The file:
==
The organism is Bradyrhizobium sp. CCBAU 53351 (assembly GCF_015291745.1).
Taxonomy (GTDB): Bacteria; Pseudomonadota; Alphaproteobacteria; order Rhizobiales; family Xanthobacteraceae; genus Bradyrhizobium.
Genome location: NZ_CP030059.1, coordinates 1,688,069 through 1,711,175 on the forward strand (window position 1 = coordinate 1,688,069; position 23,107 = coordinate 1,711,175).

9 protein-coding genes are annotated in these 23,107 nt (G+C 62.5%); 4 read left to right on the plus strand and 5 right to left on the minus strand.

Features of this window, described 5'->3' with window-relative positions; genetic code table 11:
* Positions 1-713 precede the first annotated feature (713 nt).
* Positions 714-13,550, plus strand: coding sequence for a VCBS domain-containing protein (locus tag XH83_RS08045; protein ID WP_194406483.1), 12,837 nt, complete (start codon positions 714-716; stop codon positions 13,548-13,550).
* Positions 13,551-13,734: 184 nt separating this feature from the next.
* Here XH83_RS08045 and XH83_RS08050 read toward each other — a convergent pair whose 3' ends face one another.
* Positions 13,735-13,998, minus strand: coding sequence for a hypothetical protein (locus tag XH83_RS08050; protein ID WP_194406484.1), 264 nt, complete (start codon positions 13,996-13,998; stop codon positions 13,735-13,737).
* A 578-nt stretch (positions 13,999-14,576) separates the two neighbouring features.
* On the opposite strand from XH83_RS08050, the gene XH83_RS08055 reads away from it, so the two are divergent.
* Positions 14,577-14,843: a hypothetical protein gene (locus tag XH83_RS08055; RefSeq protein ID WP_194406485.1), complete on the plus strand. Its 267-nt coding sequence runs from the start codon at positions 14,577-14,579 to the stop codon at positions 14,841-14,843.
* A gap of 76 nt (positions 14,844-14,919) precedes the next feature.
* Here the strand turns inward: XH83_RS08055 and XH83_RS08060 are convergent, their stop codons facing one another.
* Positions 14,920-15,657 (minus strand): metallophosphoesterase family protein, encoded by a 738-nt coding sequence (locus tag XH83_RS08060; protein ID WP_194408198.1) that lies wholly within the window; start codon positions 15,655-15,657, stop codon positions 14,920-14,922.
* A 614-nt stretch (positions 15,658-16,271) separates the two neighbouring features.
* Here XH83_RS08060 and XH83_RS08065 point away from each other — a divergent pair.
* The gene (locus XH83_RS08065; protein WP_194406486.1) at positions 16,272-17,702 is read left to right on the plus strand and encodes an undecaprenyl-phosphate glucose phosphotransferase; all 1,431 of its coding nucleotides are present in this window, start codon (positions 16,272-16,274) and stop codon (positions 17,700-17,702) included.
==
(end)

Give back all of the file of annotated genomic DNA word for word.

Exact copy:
The organism is Bradyrhizobium sp. CCBAU 53351 (assembly GCF_015291745.1).
Taxonomy (GTDB): Bacteria; Pseudomonadota; Alphaproteobacteria; order Rhizobiales; family Xanthobacteraceae; genus Bradyrhizobium.
Genome location: NZ_CP030059.1, coordinates 1,688,069 through 1,711,175 on the forward strand (window position 1 = coordinate 1,688,069; position 23,107 = coordinate 1,711,175).

9 protein-coding genes are annotated in these 23,107 nt (G+C 62.5%); 4 read left to right on the plus strand and 5 right to left on the minus strand.

Features of this window, described 5'->3' with window-relative positions; genetic code table 11:
* Positions 1-713 precede the first annotated feature (713 nt).
* Positions 714-13,550, plus strand: coding sequence for a VCBS domain-containing protein (locus tag XH83_RS08045; protein ID WP_194406483.1), 12,837 nt, complete (start codon positions 714-716; stop codon positions 13,548-13,550).
* Positions 13,551-13,734: 184 nt separating this feature from the next.
* Here XH83_RS08045 and XH83_RS08050 read toward each other — a convergent pair whose 3' ends face one another.
* Positions 13,735-13,998, minus strand: coding sequence for a hypothetical protein (locus tag XH83_RS08050; protein ID WP_194406484.1), 264 nt, complete (start codon positions 13,996-13,998; stop codon positions 13,735-13,737).
* A 578-nt stretch (positions 13,999-14,576) separates the two neighbouring features.
* On the opposite strand from XH83_RS08050, the gene XH83_RS08055 reads away from it, so the two are divergent.
* Positions 14,577-14,843: a hypothetical protein gene (locus tag XH83_RS08055; RefSeq protein ID WP_194406485.1), complete on the plus strand. Its 267-nt coding sequence runs from the start codon at positions 14,577-14,579 to the stop codon at positions 14,841-14,843.
* A gap of 76 nt (positions 14,844-14,919) precedes the next feature.
* Here the strand turns inward: XH83_RS08055 and XH83_RS08060 are convergent, their stop codons facing one another.
* Positions 14,920-15,657 (minus strand): metallophosphoesterase family protein, encoded by a 738-nt coding sequence (locus tag XH83_RS08060; protein ID WP_194408198.1) that lies wholly within the window; start codon positions 15,655-15,657, stop codon positions 14,920-14,922.
* A 614-nt stretch (positions 15,658-16,271) separates the two neighbouring features.
* Here XH83_RS08060 and XH83_RS08065 point away from each other — a divergent pair.
* The gene (locus XH83_RS08065; protein WP_194406486.1) at positions 16,272-17,702 is read left to right on the plus strand and encodes an undecaprenyl-phosphate glucose phosphotransferase; all 1,431 of its coding nucleotides are present in this window, start codon (positions 16,272-16,274) and stop codon (positions 17,700-17,702) included.